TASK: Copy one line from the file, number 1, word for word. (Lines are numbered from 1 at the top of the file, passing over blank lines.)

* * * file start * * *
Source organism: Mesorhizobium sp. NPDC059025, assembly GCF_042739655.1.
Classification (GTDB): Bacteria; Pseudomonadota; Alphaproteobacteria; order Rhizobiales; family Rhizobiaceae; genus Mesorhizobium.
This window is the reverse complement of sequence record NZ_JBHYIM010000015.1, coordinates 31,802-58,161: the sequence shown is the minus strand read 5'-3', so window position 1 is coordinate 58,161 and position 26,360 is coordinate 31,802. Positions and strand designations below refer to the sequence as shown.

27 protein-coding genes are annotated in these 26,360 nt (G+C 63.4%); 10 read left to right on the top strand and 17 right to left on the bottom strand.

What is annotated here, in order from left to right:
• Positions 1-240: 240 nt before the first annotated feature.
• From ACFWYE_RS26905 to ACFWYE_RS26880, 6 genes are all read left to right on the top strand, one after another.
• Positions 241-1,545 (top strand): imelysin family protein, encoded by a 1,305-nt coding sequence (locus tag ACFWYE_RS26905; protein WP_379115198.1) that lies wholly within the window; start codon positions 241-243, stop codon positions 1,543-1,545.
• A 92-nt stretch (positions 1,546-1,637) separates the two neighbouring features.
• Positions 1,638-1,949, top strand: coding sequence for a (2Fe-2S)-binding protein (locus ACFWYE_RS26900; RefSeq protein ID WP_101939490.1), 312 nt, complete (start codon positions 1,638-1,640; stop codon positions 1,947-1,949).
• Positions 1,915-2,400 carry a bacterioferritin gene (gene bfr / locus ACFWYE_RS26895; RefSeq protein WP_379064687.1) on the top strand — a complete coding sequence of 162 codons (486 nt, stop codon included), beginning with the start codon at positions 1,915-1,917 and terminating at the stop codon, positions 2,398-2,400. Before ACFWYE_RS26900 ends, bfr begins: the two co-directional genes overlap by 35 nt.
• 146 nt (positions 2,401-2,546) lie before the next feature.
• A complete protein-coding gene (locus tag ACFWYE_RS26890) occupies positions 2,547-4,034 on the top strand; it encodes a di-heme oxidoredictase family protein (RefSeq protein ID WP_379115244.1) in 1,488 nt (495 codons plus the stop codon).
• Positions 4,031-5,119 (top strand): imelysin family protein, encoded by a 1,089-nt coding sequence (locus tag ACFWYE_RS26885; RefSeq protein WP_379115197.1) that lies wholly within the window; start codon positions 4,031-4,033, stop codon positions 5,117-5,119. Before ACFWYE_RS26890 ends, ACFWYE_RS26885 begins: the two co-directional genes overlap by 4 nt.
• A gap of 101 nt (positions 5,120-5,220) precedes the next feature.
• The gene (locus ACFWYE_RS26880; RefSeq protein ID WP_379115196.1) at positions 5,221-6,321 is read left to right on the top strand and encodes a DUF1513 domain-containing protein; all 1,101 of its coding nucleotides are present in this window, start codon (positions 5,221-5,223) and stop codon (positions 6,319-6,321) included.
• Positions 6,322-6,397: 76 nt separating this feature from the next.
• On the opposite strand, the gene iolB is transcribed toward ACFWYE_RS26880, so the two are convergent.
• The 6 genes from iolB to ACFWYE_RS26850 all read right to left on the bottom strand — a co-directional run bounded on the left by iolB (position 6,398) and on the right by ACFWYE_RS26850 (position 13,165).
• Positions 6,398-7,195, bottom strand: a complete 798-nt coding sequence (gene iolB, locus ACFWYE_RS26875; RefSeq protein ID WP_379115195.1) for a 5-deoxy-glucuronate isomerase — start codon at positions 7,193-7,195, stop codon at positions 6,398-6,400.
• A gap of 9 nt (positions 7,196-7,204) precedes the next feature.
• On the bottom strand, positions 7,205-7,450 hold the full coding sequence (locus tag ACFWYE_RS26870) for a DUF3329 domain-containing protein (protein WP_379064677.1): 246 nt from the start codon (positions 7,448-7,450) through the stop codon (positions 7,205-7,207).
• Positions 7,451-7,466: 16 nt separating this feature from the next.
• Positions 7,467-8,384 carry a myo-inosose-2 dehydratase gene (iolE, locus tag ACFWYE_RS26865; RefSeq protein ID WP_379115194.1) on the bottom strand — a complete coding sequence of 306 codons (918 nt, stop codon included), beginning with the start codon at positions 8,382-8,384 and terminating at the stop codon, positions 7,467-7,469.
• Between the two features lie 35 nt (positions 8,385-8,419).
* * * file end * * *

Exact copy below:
Source organism: Mesorhizobium sp. NPDC059025, assembly GCF_042739655.1.